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Friday, October 30, 2020  Spokane, Washington  Est. May 19, 1883
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President Obama makes first visit to U.S. mosque

President Barack Obama meets with members of Muslim-American community at the Islamic Society of Baltimore, Wednesday  in Baltimore, Md. (Pablo Martinez Monsivais / Associated Press)
President Barack Obama meets with members of Muslim-American community at the Islamic Society of Baltimore, Wednesday in Baltimore, Md. (Pablo Martinez Monsivais / Associated Press)
Kevin Freking Associated Press

CATONSVILLE, Md. – President Barack Obama sought Wednesday to correct what he called a “hugely distorted impression” of Muslim-Americans as he made his first visit to a U.S. mosque. He said those who demonize all Muslims for the acts of a few are playing into extremists’ hands.

Inserting himself into a debate that has ricocheted in the presidential campaign, Obama told parishioners at a mosque outside Baltimore that he’d heard from young Muslims worried they’ll be rounded up and kicked out of the country. Obama said Muslims, too, are concerned about the threat of terrorism but are too often blamed as a group “for the violent acts of the very few.”

“We’ve seen children bullied, we’ve seen mosques vandalized,” he said, warning such unequal treatment for certain groups in society tears at the nation’s fabric. “That’s not who we are.”

For Muslim advocates, Obama’s visit was a long-awaited gesture to a community that has warned of escalating vitriol against them that has accompanied the public’s concern about the Islamic State group and other extremist groups. Although Obama has visited mosques overseas, he waited until his final year in office to make such a visit at home, reflecting the issue’s sensitive political implications.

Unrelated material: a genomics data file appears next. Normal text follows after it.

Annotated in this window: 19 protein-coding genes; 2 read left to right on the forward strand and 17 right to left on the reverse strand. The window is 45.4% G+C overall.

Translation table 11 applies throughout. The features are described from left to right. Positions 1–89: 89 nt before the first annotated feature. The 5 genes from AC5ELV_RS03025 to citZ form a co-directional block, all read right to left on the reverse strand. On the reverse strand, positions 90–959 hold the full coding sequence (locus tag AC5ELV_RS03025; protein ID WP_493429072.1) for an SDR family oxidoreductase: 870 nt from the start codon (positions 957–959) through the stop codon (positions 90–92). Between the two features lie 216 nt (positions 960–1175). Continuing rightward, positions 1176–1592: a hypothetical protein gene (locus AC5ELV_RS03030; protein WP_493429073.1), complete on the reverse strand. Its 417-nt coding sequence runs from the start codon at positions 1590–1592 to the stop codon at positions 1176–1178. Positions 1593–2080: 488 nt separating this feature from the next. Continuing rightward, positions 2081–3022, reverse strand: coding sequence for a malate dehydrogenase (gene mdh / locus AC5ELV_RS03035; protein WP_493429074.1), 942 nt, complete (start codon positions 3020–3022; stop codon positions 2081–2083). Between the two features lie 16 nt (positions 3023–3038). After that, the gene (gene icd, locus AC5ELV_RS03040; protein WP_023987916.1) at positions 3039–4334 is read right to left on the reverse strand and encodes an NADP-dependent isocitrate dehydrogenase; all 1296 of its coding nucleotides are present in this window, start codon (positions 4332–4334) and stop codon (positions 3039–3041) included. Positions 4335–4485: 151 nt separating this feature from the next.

In this year’s Republican presidential campaign, Donald Trump has called for banning Muslims from the U.S. temporarily, and Ted Cruz and Marco Rubio warned of “radical Islamic terrorism.” Muslim-American advocacy groups have warned of growing antagonism that has followed recent attacks in Paris and San Bernardino, California, by those purporting to act in the name of Islam.

“We have to understand: An attack on one faith is an attack on all our faiths,” Obama said.

For years, Obama has fought incorrect claims that he’s actually a Muslim and was born in Kenya, beliefs that polls suggest remain prevalent among many Republicans. Obama, a Christian, was born in Hawaii.

Obama noted Thomas Jefferson had also been accused of being a Muslim.

“So, I was not the first,” Obama said to laughter from a hundred or so Muslims who gathered for his speech. “No, it’s true. Look it up.”

Still, the president was pointed in acknowledging that concerns about violence emanating from some corners of the Islamic world were not ill-founded.

“It is undeniable that a small fraction of Muslims propagate a perverted interpretation of Islam. This is the truth,” Obama said. He added, “It’s real. It’s there.”

But Obama said suggestions that Islam is at the root of the problem only play into terrorist propaganda. He said IS and other extremist groups are desperately working to legitimize themselves by masquerading as religious leaders.

“We must never give them that legitimacy. They’re not defending Islam,” Obama said. “The vast majority of the people they kill are innocent Muslim men, women and children.”

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